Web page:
Donald Trump seems to be everywhere. Personality and political capabilities apart, when it comes to marketing the guy is a showman. His presidential campaign gave him great visibility and he never misses an opportunity to promote himself. Well, almost never.
It was a surprise that he completely missed out the chance of using SMS as a key channel for his scare campaign. After Obama’s very effective SMS campaign in the previous elections, with millions of subscribers, exclusive news sent through SMS andAfter Obama’s very effective SMS campaign in the previous elections, with millions of subscribers, exclusive news sent through SMS a successful approach to raise donations, I expected Trump to nail it at this elections. Instead, he used the channel in a very not-Trump-like monotonous way.
Taking a look at his Twitter, it’s easy to see what his message is all about:
Considering that promoting fear is his main strategy, imagine what he could have achieved with proper use of this channel. SMS is short, direct and has a 98% open rate. What a better way to “nurture” fear than sending short effective messages over a long period of time?
So let’s see where he failed and what he could have done differently.
Trump’s SMS Campaign
In every rally, news conference and public speaking appearance of Donald Trump, you can see a printed banner that includes the phrase Text “Trump” to 88022, promising exclusive updates. By texting “Trump”, the following happens:
After that first interaction, very little content is shared through SMS. The only messages received during the research for this article were announcing the primaries for that particular state:
From a marketing perspective, we can point out some of the main flaws in Trump’s SMS campaign:
It’s unclear what kind of recurring messages from Donald Trump you’ll receive when subscribing. “Exclusive updates” doesn’t say much and users may be frustrated when expecting a consistent amount of text messages, especially getting closer to elections, but receive close to nothing.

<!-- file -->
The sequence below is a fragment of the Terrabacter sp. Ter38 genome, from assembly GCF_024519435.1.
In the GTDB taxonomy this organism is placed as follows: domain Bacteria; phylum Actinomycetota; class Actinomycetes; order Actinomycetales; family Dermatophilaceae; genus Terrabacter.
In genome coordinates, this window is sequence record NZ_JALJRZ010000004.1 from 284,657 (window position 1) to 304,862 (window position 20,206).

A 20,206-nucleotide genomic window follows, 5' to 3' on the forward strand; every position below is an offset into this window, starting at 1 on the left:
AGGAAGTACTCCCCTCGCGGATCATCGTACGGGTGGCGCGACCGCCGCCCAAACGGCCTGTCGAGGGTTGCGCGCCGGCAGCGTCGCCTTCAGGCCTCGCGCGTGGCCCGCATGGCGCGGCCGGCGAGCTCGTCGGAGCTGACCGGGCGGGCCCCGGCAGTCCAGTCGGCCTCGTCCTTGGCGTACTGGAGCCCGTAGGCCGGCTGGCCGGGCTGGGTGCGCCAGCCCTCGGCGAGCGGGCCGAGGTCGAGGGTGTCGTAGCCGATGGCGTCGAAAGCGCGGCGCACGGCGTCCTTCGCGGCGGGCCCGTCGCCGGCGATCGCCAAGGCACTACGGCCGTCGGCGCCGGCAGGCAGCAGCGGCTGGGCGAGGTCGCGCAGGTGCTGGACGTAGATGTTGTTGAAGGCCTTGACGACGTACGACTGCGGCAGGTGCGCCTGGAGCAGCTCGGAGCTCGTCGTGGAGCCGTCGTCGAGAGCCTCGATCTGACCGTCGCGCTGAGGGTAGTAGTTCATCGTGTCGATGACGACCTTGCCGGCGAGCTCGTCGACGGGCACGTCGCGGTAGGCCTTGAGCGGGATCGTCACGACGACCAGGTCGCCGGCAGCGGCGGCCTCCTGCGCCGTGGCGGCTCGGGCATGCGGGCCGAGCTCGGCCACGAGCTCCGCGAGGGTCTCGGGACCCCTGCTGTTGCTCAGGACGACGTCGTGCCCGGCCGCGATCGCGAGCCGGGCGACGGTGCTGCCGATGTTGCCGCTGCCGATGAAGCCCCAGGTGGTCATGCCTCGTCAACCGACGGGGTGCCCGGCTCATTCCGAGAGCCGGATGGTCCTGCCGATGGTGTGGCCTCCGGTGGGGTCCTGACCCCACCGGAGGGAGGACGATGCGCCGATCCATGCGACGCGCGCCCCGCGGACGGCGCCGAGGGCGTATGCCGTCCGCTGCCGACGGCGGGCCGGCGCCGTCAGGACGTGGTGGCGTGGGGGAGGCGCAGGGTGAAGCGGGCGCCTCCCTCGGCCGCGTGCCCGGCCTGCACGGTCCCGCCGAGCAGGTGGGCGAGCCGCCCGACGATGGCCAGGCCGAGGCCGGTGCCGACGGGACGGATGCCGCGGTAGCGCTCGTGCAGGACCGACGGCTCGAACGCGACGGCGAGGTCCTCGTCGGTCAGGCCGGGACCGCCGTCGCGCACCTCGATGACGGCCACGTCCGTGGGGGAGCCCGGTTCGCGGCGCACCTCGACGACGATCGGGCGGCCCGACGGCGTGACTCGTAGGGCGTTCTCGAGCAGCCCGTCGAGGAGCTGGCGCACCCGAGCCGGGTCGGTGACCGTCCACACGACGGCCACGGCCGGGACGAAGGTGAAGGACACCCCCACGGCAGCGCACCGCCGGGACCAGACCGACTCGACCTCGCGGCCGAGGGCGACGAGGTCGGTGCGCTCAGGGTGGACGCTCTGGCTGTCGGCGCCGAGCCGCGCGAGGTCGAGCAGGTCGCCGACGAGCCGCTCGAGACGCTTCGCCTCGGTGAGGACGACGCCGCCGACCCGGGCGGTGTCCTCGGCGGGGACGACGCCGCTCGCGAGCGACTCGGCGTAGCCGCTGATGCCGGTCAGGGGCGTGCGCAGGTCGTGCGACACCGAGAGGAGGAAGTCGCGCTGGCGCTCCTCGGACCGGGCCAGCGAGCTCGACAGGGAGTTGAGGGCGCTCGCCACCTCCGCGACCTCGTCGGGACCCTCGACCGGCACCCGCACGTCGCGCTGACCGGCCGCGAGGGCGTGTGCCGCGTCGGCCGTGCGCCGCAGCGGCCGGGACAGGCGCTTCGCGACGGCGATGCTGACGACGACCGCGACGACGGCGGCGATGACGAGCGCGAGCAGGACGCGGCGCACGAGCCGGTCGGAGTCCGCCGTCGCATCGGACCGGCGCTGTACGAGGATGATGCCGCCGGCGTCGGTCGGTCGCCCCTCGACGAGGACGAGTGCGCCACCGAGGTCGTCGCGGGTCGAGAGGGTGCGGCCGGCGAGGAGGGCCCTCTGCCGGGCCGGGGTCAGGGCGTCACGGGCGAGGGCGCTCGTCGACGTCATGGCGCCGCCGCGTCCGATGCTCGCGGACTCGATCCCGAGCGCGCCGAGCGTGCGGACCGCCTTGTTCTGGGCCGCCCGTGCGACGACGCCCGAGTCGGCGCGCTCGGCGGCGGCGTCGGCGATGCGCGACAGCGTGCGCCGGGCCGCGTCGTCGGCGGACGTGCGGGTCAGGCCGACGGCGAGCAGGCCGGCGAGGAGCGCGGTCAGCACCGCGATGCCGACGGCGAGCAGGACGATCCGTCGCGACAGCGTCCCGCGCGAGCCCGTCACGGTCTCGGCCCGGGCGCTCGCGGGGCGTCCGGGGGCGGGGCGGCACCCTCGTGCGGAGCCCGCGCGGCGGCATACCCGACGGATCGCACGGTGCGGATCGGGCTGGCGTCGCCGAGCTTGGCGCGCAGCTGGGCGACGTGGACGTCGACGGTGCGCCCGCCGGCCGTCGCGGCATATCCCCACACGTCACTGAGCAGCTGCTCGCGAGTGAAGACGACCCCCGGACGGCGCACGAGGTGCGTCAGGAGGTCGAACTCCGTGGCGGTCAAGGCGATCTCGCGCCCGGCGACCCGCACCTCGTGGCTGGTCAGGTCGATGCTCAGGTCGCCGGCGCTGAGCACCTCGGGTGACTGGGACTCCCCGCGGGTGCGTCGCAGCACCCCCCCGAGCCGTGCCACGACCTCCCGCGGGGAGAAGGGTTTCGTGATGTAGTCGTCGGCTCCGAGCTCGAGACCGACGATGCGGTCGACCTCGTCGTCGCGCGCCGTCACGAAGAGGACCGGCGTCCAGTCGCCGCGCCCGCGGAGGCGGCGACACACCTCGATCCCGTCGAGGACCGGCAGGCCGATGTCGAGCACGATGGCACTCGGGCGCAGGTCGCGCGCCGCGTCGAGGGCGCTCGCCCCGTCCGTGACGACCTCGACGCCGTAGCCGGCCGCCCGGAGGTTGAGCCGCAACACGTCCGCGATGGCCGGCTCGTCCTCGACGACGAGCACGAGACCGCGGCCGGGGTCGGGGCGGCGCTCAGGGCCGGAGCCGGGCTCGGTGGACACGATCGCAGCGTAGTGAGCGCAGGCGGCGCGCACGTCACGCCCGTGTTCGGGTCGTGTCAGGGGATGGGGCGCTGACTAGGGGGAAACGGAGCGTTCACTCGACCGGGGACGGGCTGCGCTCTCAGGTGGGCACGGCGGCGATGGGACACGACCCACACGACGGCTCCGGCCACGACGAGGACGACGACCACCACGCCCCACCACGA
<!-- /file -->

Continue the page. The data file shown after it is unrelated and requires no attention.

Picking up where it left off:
In contrast, Obama’s campaign collected permissions and explicitly told them what they are opting into. He also offered incentives for the ones who subscribed, such as special bumper stickers, ringtones and wallpapers.
Mobile phones and text messages are highly personal, therefore, commercial text messages shouldn’t be just like any other advertisements. You need to build trust with your audience.
Trump’s campaign sent unsolicited SMS messages to Chicago voters, violating the Telephone Consumer Protection Act, which explicitly states that the recipient must opt-in for every campaign. As a result, he was sued in a class action complaint.
Trump underestimated SMS as a marketing channel and didn’t develop a proper strategy for it. The results were generic messages and replicated content from emails.
Lack of interactivity
Establishing a “2-way” conversation builds rapport with your audience and it’s a powerful tool to obtain insights.
Obama’s campaign contained a continuing dialogue. The campaign used text messages to direct voters to more in-depth information or by giving them choices by using keywords such as “SAVE”, “LEARN”, “GIVE”, “YES”, “NO”, etc. It also allows subscribers to either tone down or dial up text message frequency.
This allows people who doesn’t like receiving lots of messages to “tone down” message frequency instead of completely unsubscribing. On the other hand, those who want more information could opt-in for increased message frequency.
How Trump’s campaign could have been better
One thing Trump did correctly was to send alerts and reminders on the election day. However, with a few tweaks in his messages, he could have been much more effective. For example:
Election Day Alerts
The CTA “Forward this SMS to your family and friends” can help reach other voters who might support Trump as well.
Having multiple CTAs is also an effective way to keep your audience engaged. Don’t miss our the opportunity to push your audience to social media and spread the message.
Remember, most phones are smart phones so you can easily link to social and web pages.
Before Election Day
Here’s another example of a campaign Trump could have been better:
Why is this effective?
This personalized SMS uses the name of the individual and adapts the sender to his electoral division. It also informs the right contact from the party to be contacted, providing a feeling of trust and connection between the sender and the recipient.
In our example, the SMS allows the recipient to specify his area of concern and request more information by replying “SAVE”, promoting a 2-way conversation based on his interests.
The URL provided in the message tracks the clicks to it and also the number of replies. Being able to track how many people responded to your messages allows you to measure the impact of your campaign and more importantly identify engaged recipients for follow-up later.
Clear and Multiple CTAs
The SMS example had a clear call-to-action (CTA) to raise awareness.
Multiply the impact by pushing interested recipients to other channels, such as social media.
SMS is a very effective channel to achieve personal engagement with voters and to communicate time-sensitive information. It provides a different approach amidst the super-saturated marketing channels in election time.
However, SMS needs to be contemplated as a unique channel with its particularities, and simply replicating content from other channels is not effective.
An SMS campaign can only be successful when being compliant, having a clear strategy and being relevant to your audience.
*Disclaimer: I have no affiliation with any political parties.